Early one morning

Today I enjoyed walking in the rain-soaked garden.

Water for all!
Water for all!

After several months of virtually no rain the 50 millimetres we’ve received over the past two days is more than welcome.

Seeds developing on our asparagus plants.
Seeds developing on our asparagus plants.

Subsoil moisture will be restored improving growing conditions for all our plants.

Seed heads on our dill plants.
Seed heads on our dill plants.

Havin’ a heatwave

I wouldn’t quite describe the weather as tropical, but a heatwave we are definitely having. Keeping a productive garden going when you are on your third day hovering around 40 degrees C (104 degrees F) is no easy task, particularly when we are trying to use our water responsibly.

The back garden in January, another 40 degree day to come.
The back garden in January, another 40 degree day to come.

Thankfully the drip irrigation system that TB installed before Christmas is taking care of the bulk of the veggies. However some beds still need additional watering by hand. The ‘3 sisters’ bed with its thirsty corn gets an extra 10 minutes watering every second day.

But sometimes just water isn’t enough. These tomatoes got a nasty case of sunburn.

The pale patches on these Roma tomatoes are sunburn.
The pale patches on these Roma tomatoes are sunburn.

To help the remaining tomatoes get through the hot weather I’ve put up a shade cloth barrier, which will hopefully provide enough protection for the rest of the fruit.

Not attractive but at least practical. Shadecloth barriers to protect our tomatoes
Not attractive but at least practical. Shadecloth barriers to protect our tomatoes

It’s not just the veggies that need extra care. We are letting the chooks out to forage in the cool morning air, while we enjoy the garden eating breakfast in the shade of our Japanese maple.

Three free-ranging chickens
Three free-ranging chickens

Like us the chickens are not fans of hot weather. They spend the hottest part of the day lying in their specially dug hollows underneath the hen house. To help them feel a bit cooler we are also giving them cooked veggie mash straight from the fridge.

Cooling veggie mash is a welcome treat.
Cooling veggie mash is a welcome treat.

It must be working because the girls are still laying despite the heat.

Our resident brushtail possum has been helping itself to the leaves of our young beetroot plants. I found this converted double birdcage – designed to protect your plants – at the tip shop this week. It’s enough to let the plants regrow their leaves and the possum can still get to eat other leaves in the meantime.

Possum protection for our beetroot.
Possum protection for our beetroot.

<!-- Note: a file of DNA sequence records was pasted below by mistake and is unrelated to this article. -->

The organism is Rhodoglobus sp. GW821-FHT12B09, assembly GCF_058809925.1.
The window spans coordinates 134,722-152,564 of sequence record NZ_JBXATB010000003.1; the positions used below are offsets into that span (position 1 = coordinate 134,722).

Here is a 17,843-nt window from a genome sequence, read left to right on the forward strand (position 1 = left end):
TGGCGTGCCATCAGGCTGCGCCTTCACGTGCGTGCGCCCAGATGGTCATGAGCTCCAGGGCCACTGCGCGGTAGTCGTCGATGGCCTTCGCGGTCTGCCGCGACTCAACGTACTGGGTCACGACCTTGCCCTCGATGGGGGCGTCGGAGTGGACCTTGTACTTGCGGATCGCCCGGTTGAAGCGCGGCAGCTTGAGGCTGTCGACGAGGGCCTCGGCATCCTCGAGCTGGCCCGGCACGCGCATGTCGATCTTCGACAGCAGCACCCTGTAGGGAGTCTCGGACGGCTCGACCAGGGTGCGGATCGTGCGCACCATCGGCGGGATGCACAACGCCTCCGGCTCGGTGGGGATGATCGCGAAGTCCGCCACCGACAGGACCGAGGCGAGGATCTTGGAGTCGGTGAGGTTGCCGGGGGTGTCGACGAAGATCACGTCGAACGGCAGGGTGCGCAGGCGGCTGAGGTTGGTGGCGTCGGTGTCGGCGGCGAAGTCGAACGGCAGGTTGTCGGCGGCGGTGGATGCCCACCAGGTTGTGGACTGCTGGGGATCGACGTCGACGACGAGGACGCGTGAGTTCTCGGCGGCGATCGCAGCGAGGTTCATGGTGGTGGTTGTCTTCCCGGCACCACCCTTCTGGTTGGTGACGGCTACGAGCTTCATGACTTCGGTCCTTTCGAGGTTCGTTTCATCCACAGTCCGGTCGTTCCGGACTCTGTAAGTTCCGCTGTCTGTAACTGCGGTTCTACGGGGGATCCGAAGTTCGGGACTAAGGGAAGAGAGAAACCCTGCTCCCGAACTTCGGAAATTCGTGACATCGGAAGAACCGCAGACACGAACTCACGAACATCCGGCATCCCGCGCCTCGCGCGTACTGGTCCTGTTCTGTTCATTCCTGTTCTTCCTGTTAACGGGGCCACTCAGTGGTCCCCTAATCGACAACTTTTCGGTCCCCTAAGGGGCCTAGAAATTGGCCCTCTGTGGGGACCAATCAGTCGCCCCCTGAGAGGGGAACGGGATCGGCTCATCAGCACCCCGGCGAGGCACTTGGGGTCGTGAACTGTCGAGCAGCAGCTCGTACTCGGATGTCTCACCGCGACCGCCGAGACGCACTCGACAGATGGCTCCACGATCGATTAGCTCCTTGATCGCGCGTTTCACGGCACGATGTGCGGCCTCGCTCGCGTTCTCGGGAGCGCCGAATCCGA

The Stirzaker Garden

Richard Stirzaker is a CSIRO scientist with a lifelong history of veggie gardening and an avid interest in understanding the way water is used in gardening, farming and the broader landscape. TB and I joined an already a large group of people at the Stirzaker’s house in O’Connor which was open to the public this weekend. Their house block is fairly standard 887sq metres, but it is pretty much all veggie garden. TB was stirred to dreams of converting our whole back garden to veggies, which I’m resisting at present, as I’m not sure just who we would be growing for. The Stirzakers’ are after all a family with hungry teenagers to feed.

Richard was on hand to answer questions. He said that they had rainwater storage of some 12,000 litres. They also use grey water, bathroom and kitchen only, to water their fruit trees. They also have a large greenhouse which is used to extend the growing season for their garden. Like the rest of Canberra this garden was showing some signs of mildew and other problems as a result of last weekend’s heavy rains. The garden beds all have Fullstop water metering devices which enables Richard to see how deeply the water is penetrating into the garden beds. He commented that he now spends as much time measuring and monitoring in his garden as he does the gardening proper. The trials that Richard is currently carrying out on his corn bed, watering it using only washing machine water apart from rainfall, can be followed on his website.

To give you a quick tour of the house I’ve included some photos that follow the order of my following written description. The front garden is laid out with flowers and fruit. Here the raspberries are cropping at present. Along the side fence the fruit trees have been netted to keep the birds away. At the back end of the side fence the chooks live with an open run linked to an enclosed roosting area. A small paved seating area, under a trellis, is surrounded by veggie beds. I asked Richard about the large number of raised beds in the garden, which are really nicely made to look like adobe. It turns out to have been a purely practical choice. The house had a large area of concrete out the back. The choice was to dig the concrete up or build up the beds, so they choose the latter. There are also several netted enclosures for fruit trees along the back fence which is the driest area of the garden. The good-sized greenhouse is along the remaining side fence and is currently producing banana chillies, tomatoes and a rock melon. I can’t vouch that my recollection of all the plants under cultivation is completely accurate, as there was so much to take in.

I’m looking forward to reading Richard’s book, which is also available through his website, to gain some further insight into the better management of water both in our own back yard as well as the wider landscape.

FrontSideChooksBackyardRaised_bedsGhouseGhousetom